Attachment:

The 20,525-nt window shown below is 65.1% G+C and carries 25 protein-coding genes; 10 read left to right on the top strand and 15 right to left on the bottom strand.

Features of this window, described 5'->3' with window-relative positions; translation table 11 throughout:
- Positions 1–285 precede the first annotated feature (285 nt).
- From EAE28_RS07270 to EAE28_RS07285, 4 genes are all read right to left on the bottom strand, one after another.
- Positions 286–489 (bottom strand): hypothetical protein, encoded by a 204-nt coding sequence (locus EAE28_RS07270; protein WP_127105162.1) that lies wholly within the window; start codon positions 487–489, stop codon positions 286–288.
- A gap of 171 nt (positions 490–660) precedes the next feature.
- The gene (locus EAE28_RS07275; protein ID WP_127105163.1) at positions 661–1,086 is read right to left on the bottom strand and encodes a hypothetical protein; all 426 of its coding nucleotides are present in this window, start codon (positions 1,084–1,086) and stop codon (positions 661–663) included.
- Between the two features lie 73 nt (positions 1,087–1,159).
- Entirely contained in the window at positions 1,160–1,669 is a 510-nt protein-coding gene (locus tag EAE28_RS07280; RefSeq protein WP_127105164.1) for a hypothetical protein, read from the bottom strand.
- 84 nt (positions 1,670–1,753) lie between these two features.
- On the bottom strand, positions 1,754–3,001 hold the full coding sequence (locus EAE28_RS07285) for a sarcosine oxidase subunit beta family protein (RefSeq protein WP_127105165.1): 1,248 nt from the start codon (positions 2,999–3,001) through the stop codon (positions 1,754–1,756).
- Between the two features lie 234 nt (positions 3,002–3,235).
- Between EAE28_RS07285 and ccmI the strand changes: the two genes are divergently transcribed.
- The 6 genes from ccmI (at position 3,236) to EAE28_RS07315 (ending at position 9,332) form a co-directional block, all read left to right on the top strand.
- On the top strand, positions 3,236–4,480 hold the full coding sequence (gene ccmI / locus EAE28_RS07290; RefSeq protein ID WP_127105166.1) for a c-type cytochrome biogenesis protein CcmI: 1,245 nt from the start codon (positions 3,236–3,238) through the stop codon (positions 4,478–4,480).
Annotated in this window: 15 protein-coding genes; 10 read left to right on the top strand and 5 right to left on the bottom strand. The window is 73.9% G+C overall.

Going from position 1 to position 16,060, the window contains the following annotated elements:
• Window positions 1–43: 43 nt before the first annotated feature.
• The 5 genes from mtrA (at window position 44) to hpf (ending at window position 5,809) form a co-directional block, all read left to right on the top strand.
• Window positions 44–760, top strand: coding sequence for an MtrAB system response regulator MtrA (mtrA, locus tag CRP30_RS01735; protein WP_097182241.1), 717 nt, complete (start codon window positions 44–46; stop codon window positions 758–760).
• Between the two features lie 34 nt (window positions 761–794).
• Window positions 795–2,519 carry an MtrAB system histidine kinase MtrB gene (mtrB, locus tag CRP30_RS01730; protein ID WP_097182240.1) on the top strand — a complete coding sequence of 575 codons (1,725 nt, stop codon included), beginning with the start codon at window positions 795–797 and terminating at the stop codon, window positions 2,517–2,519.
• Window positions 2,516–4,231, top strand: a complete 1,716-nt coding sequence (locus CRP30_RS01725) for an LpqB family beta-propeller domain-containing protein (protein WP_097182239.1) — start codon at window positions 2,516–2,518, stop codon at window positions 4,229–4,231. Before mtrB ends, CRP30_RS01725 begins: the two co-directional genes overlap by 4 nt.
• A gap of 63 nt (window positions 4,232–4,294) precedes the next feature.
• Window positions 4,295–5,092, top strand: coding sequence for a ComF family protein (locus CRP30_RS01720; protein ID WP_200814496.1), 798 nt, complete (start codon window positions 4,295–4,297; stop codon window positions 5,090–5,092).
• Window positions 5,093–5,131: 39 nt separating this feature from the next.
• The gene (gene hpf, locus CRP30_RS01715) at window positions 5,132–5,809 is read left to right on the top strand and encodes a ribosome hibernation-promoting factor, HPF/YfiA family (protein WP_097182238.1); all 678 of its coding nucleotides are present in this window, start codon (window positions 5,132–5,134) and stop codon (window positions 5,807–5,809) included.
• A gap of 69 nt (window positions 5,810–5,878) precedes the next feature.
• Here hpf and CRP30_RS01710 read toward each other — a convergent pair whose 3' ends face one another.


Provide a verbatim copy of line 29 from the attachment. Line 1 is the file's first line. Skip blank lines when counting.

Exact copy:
• Here hpf and CRP30_RS01710 read toward each other — a convergent pair whose 3' ends face one another.